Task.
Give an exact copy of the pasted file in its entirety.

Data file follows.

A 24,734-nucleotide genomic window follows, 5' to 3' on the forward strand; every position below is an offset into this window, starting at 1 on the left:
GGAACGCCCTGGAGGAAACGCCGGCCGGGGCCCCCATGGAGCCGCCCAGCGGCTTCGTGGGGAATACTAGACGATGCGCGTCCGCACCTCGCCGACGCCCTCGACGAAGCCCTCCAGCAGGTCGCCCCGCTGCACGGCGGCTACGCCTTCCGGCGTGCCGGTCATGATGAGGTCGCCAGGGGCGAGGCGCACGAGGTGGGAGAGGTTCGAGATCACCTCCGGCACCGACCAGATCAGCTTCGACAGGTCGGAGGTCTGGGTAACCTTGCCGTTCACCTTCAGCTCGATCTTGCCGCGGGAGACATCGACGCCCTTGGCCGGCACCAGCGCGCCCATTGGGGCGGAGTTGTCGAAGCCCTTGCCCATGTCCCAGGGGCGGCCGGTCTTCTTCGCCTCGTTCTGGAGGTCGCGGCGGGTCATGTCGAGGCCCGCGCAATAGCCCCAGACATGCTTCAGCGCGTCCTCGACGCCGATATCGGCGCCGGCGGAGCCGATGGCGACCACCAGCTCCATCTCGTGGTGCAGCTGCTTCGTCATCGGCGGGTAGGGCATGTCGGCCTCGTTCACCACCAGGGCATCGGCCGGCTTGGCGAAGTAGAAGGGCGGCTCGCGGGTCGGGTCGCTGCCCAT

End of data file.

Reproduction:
A 24,734-nucleotide genomic window follows, 5' to 3' on the forward strand; every position below is an offset into this window, starting at 1 on the left:
GGAACGCCCTGGAGGAAACGCCGGCCGGGGCCCCCATGGAGCCGCCCAGCGGCTTCGTGGGGAATACTAGACGATGCGCGTCCGCACCTCGCCGACGCCCTCGACGAAGCCCTCCAGCAGGTCGCCCCGCTGCACGGCGGCTACGCCTTCCGGCGTGCCGGTCATGATGAGGTCGCCAGGGGCGAGGCGCACGAGGTGGGAGAGGTTCGAGATCACCTCCGGCACCGACCAGATCAGCTTCGACAGGTCGGAGGTCTGGGTAACCTTGCCGTTCACCTTCAGCTCGATCTTGCCGCGGGAGACATCGACGCCCTTGGCCGGCACCAGCGCGCCCATTGGGGCGGAGTTGTCGAAGCCCTTGCCCATGTCCCAGGGGCGGCCGGTCTTCTTCGCCTCGTTCTGGAGGTCGCGGCGGGTCATGTCGAGGCCCGCGCAATAGCCCCAGACATGCTTCAGCGCGTCCTCGACGCCGATATCGGCGCCGGCGGAGCCGATGGCGACCACCAGCTCCATCTCGTGGTGCAGCTGCTTCGTCATCGGCGGGTAGGGCATGTCGGCCTCGTTCACCACCAGGGCATCGGCCGGCTTGGCGAAGTAGAAGGGCGGCTCGCGGGTCGGGTCGCTGCCCAT